13 March 2020
“I used to rely on food banks. Now I’m giving it back to people who need it. It feels good to help out.”
Steve has been a part of the team at FareShare Sussex for more than three years, the first year and half of which he volunteered in the warehouse and on the vans, before a paid role became available and his tireless commitment to FareShare meant he got the job.
FareShare provides almost a million meals a week for people who might not otherwise eat, and for Steve that is a cause particularly close to his heart after previously being homeless with his young daughter for several years.
Steve explains: “I know how hard it was to be hungry. I walked past my local foodbank two or three times before I went in, asking for help can be so difficult. Now I am in a place I can help and it feels good.
“My daughter was five when we became homeless. I had a house I shared with my dad but he had to have his leg amputated, making the house no longer suitable. When he moved out we were asked to leave.
“After that we stayed on a friend’s sofa, but you can only do that for so long. Then we were put into temporary accommodation, but I couldn’t afford food as all our money had to go on travel to take her to school.
“I was a single parent so every penny I got went on her. I gave my daughter whatever was in the cupboard, and whatever she didn’t eat, I had. We learned to live on not a lot of food. It wasn’t a nice feeling.”
It was at this point that Steve found out about his local food bank and plucked up the courage to ask for help. What he didn’t know at the time was that much of the food the foodbank gives to people is provided by FareShare.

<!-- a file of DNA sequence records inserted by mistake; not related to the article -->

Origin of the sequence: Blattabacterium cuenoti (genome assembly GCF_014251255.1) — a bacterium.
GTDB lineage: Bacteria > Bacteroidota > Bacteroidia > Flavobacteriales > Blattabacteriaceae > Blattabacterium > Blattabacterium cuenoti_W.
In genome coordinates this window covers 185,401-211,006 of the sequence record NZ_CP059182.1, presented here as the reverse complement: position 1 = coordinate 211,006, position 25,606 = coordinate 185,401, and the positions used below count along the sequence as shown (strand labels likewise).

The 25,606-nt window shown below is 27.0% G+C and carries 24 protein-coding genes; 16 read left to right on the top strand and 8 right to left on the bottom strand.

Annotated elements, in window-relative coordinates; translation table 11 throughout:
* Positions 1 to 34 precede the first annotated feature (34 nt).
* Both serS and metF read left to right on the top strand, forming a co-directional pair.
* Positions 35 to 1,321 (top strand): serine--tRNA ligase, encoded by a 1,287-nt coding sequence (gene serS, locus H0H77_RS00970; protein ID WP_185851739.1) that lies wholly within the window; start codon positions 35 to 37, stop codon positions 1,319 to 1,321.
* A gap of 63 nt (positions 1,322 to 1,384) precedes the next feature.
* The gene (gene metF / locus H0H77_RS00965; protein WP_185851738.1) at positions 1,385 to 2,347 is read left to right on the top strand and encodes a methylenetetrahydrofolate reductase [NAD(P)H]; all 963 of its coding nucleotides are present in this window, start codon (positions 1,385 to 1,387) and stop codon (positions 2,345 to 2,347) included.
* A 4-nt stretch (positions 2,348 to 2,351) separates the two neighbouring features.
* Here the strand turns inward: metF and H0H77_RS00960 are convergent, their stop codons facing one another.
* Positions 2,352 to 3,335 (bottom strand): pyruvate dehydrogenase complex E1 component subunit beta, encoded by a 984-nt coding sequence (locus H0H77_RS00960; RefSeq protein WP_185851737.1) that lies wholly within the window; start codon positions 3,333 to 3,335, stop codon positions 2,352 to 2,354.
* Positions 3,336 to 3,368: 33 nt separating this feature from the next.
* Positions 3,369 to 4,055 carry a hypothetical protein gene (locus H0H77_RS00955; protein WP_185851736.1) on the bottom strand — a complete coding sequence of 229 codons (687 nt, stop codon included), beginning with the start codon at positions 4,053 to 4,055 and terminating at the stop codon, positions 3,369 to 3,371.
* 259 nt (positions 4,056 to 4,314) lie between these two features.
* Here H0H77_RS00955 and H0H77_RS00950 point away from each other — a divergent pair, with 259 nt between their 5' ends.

“I didn’t think I would ever need a food bank. Asking for help I found hard but I knew if I didn’t do it I would have struggled for another week,” Steve says. “It was daunting. I didn’t know what to expect. But the lady I met was lovely, they didn’t judge and made me feel comfortable.”
Fortunately Steve was able to eventually get back on his feet when he and his daughter got a house in Hove – closer to her school and halving travel costs.
“After we moved things got easier and I wanted to give back to show how thankful I was,” Steve says. “I went to the food bank and asked to help and they said they didn’t need me but I could go to FareShare – so that’s exactly what I did. That’s where I am now.
“Seeing the reactions on people’s faces when you turn up with a tray of food. It hits home – I was in that position before but now I’m able to help.
“I think I’ve come a long way from using a foodbank. I was volunteering for FareShare as much as I could because I loved it so much, then a year or so later, a job became available and I got it. I’ve come full circle now.
“Compared to where I was five years ago, I’m a completely different person. I know what it can be like to have nothing. It means a lot I am there to help homeless people, people who need food and are struggling.”
It’s brilliant that Steve is back on his feet and helping to give back to his community through FareShare. With more than 8 million people across the UK still struggling to afford to eat, the need for our service has never been higher.
If you’ve been inspired by Steve’s story and would like to help FareShare get surplus food onto the plates of those who need it most, please donate here.
“I gave my daughter whatever was in the cupboard, and whatever she didn’t eat, I had. We learned to live on not a lot of food. It wasn’t a nice feeling”
“I know what it can be like to have nothing. It means a lot I am there to help homeless people, people who need food and are struggling”